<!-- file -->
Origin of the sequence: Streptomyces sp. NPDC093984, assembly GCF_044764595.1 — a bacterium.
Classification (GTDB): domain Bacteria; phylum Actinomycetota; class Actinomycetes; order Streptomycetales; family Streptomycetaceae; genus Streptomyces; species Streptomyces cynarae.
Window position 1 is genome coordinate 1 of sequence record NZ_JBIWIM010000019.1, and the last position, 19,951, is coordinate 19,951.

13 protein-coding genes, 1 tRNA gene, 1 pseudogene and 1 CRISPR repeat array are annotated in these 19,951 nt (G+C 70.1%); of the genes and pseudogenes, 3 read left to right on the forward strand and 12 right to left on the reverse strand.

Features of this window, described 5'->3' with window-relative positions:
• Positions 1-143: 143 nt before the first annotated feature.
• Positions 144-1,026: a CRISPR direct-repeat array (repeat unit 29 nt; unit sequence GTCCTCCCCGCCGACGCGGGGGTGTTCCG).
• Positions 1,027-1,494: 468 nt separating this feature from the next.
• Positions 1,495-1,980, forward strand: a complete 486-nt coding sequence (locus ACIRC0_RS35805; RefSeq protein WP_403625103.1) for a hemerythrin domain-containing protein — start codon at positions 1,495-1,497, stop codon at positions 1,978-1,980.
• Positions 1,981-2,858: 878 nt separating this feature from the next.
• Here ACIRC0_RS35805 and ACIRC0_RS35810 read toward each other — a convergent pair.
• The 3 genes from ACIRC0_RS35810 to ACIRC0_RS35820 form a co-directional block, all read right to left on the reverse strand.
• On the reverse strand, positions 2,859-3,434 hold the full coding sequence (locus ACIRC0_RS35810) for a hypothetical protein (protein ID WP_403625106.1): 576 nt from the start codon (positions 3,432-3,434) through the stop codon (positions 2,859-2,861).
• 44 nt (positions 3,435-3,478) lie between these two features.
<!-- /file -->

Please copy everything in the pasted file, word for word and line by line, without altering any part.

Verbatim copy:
Origin of the sequence: Streptomyces sp. NPDC093984, assembly GCF_044764595.1 — a bacterium.
Classification (GTDB): domain Bacteria; phylum Actinomycetota; class Actinomycetes; order Streptomycetales; family Streptomycetaceae; genus Streptomyces; species Streptomyces cynarae.
Window position 1 is genome coordinate 1 of sequence record NZ_JBIWIM010000019.1, and the last position, 19,951, is coordinate 19,951.

13 protein-coding genes, 1 tRNA gene, 1 pseudogene and 1 CRISPR repeat array are annotated in these 19,951 nt (G+C 70.1%); of the genes and pseudogenes, 3 read left to right on the forward strand and 12 right to left on the reverse strand.

Features of this window, described 5'->3' with window-relative positions:
• Positions 1-143: 143 nt before the first annotated feature.
• Positions 144-1,026: a CRISPR direct-repeat array (repeat unit 29 nt; unit sequence GTCCTCCCCGCCGACGCGGGGGTGTTCCG).
• Positions 1,027-1,494: 468 nt separating this feature from the next.
• Positions 1,495-1,980, forward strand: a complete 486-nt coding sequence (locus ACIRC0_RS35805; RefSeq protein WP_403625103.1) for a hemerythrin domain-containing protein — start codon at positions 1,495-1,497, stop codon at positions 1,978-1,980.
• Positions 1,981-2,858: 878 nt separating this feature from the next.
• Here ACIRC0_RS35805 and ACIRC0_RS35810 read toward each other — a convergent pair.
• The 3 genes from ACIRC0_RS35810 to ACIRC0_RS35820 form a co-directional block, all read right to left on the reverse strand.
• On the reverse strand, positions 2,859-3,434 hold the full coding sequence (locus ACIRC0_RS35810) for a hypothetical protein (protein ID WP_403625106.1): 576 nt from the start codon (positions 3,432-3,434) through the stop codon (positions 2,859-2,861).
• 44 nt (positions 3,435-3,478) lie between these two features.